On Wednesday I shared with you a brand new book, Goodnight, Ark, by Laura Sassi. Today, I have been given the opportunity to share with you an extension activity written by the author. Use these ideas along with Goodnight, Ark to teach patterns.
Seeing and recognizing patterns are important skills for pre-readers. They lay the ground work for understanding words and stories. With that in mind, here are some fun pattern-related activities you and your child might enjoy after reading “Goodnight, Ark”.
Picture Patterns: Each page of “Goodnight, Ark” is full colors and patterns. Colors alternate. Shapes are repeated (ex: round apples, crescent-shaped bananas, rectangular netting). Stripes and dots abound. Look carefully, and you’ll even find swirls. As you explore Jane’s wonderful illustrations, see how many visual patterns you and your child can find. Afterwards, grab crayons and paper and make your own patterns.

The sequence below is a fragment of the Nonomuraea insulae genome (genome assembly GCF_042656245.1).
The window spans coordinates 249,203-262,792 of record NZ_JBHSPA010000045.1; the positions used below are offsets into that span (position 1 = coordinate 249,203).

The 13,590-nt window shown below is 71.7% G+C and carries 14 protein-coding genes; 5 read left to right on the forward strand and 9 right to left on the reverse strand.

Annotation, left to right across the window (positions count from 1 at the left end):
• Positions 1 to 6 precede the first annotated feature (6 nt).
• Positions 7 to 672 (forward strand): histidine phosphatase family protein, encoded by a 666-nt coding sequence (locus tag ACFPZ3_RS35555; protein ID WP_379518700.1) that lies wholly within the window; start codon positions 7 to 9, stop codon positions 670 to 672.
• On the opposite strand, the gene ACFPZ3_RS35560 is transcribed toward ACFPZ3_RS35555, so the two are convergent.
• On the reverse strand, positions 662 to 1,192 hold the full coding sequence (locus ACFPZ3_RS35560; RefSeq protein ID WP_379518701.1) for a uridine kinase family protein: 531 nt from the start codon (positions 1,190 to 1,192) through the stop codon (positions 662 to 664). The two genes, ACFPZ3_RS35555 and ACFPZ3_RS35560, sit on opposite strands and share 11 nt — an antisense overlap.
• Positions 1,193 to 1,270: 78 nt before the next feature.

Text Patterns: The text, too, is patterned visually. Pre-readers might enjoy examining the lay out of words. With your child, notice how the text is clumped into verses. Count how many lines are in each verse (four) and note that this is a repeating pattern throughout the story.
Sound Patterns: When you read the story aloud you’ll note that the sounds of the words form their own patterns as well. With your child, listen for sound patterns. Each verse contains rhyming words at the end of the 2nd and 4th lines (ex: dash/crash, slide/glide). There are also words that repeat one right after the other (ex: rain/rain, pop/pop ping/ping). Another pattern young listeners might notice are the repeating beginning sounds in within some lines (ex: zip/zing, squee/squee/squawk!). After exploring these various sound patterns, you and your child might enjoy making a game of creating your own sound patterns using rhyme, repetition, and alliteration.